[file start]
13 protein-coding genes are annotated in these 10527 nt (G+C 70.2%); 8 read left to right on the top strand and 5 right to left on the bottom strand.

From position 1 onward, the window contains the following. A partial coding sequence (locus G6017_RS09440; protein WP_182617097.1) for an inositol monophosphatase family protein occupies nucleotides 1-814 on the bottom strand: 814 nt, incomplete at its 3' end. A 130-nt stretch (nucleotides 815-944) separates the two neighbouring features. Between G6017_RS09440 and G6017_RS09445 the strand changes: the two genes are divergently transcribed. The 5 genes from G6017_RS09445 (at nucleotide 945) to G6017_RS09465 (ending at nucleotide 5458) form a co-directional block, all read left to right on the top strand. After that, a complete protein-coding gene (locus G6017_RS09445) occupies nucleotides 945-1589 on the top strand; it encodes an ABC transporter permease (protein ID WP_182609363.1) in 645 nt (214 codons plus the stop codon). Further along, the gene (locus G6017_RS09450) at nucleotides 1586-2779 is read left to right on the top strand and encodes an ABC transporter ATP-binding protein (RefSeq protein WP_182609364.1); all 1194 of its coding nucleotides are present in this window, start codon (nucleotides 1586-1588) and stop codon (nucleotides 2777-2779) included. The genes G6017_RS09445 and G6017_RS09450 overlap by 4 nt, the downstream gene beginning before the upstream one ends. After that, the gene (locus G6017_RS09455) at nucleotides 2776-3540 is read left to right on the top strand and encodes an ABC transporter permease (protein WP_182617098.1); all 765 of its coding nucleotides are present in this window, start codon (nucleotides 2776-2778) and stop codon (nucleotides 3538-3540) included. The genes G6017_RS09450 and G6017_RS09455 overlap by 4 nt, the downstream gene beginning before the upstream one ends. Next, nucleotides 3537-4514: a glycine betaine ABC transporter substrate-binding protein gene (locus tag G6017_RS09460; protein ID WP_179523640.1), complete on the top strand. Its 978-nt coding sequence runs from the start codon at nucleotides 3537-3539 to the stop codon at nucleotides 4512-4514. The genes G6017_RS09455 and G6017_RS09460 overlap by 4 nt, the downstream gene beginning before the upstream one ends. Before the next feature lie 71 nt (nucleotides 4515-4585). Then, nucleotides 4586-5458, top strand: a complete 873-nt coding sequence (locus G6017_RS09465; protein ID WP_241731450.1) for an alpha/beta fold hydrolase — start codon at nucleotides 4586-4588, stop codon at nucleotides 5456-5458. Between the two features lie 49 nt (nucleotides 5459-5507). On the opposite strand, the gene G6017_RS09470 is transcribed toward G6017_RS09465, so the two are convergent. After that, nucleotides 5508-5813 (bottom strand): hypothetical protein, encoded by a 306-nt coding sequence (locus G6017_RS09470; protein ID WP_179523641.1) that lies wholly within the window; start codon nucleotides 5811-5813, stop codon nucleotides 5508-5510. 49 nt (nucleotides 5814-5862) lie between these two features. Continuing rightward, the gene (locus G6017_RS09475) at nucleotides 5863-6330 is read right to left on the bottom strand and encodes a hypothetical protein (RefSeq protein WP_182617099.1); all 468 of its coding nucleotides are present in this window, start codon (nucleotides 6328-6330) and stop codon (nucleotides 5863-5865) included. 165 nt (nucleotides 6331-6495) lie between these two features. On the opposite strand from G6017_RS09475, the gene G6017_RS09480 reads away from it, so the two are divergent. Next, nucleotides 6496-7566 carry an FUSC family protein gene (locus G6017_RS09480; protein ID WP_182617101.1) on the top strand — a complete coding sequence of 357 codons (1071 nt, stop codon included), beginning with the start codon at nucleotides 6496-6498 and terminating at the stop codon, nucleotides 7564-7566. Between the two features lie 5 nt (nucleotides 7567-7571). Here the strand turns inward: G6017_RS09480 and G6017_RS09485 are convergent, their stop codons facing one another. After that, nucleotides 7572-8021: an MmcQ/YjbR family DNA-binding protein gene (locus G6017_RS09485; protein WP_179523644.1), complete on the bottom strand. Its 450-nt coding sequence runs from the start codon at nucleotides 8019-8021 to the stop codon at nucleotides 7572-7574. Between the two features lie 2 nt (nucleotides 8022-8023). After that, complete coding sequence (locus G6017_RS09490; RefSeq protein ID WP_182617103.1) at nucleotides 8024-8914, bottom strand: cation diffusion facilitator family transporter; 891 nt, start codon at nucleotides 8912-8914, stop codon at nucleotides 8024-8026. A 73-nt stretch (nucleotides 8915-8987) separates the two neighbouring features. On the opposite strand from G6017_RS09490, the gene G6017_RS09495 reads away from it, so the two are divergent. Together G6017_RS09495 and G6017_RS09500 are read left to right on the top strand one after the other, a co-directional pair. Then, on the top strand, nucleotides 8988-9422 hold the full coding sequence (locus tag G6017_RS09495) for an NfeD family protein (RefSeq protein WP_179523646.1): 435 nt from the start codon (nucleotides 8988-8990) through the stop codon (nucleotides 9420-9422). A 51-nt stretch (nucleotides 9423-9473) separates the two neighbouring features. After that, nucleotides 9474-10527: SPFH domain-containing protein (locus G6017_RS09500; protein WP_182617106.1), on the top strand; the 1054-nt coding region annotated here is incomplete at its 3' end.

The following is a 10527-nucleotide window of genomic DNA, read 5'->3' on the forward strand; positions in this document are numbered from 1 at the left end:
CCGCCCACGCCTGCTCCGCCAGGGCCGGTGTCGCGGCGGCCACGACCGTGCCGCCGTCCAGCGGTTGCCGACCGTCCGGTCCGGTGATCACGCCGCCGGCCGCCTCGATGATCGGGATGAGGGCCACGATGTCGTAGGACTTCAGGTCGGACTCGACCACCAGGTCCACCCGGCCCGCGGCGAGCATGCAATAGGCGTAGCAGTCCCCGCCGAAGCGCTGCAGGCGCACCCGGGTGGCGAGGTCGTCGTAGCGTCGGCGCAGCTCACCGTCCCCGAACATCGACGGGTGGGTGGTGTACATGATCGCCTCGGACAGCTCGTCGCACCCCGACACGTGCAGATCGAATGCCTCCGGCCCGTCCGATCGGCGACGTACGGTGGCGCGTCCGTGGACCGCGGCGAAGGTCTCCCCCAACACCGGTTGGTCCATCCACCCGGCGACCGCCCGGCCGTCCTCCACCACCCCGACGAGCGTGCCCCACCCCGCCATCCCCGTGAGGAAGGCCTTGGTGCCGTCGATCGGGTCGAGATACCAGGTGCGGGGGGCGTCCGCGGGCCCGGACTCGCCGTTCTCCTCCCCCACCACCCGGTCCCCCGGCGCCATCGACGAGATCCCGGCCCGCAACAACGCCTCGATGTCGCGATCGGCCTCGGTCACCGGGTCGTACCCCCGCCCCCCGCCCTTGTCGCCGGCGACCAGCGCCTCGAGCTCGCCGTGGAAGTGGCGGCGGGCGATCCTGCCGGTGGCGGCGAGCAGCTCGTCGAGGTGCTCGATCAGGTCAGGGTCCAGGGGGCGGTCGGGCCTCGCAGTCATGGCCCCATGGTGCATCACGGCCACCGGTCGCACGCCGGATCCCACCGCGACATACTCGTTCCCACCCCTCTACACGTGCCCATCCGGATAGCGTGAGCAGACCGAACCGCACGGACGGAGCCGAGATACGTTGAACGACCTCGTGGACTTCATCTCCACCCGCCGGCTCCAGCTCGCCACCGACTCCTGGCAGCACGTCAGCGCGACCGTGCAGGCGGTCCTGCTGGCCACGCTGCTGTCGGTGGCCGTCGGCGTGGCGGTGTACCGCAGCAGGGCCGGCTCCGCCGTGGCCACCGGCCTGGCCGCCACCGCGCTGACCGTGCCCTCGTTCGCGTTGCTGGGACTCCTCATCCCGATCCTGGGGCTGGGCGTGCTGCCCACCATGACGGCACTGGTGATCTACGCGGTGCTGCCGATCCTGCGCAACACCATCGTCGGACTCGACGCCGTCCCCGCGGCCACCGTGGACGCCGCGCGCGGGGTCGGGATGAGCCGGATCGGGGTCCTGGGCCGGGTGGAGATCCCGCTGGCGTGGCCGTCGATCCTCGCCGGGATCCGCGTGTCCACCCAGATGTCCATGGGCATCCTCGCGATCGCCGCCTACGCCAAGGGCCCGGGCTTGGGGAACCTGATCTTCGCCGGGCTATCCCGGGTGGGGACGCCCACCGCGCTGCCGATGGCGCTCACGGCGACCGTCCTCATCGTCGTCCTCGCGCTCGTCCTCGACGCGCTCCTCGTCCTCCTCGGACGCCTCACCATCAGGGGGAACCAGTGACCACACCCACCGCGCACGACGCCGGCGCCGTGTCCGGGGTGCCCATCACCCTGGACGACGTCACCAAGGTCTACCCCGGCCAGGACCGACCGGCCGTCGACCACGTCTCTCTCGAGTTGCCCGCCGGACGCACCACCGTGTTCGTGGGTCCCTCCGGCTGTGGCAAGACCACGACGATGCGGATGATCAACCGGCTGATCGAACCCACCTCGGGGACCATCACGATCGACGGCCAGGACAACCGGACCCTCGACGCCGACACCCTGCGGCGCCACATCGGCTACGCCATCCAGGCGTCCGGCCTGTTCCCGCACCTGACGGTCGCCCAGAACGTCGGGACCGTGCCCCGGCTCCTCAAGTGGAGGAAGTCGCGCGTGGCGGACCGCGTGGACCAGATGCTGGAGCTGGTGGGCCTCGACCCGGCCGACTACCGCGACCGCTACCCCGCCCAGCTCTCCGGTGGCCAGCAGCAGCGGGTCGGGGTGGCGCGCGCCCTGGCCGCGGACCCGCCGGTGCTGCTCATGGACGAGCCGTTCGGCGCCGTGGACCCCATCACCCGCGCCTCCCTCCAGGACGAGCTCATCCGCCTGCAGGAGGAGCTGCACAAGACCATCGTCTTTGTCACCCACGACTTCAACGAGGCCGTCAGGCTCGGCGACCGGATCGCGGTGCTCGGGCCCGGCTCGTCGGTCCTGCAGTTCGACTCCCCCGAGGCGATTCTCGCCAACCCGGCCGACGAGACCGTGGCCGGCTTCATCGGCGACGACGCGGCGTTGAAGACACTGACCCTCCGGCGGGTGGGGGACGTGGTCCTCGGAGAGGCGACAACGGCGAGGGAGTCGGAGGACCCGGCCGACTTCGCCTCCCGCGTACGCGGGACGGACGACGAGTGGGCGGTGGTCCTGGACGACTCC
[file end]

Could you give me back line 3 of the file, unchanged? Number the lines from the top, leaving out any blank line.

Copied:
The following is a 10527-nucleotide window of genomic DNA, read 5'->3' on the forward strand; positions in this document are numbered from 1 at the left end: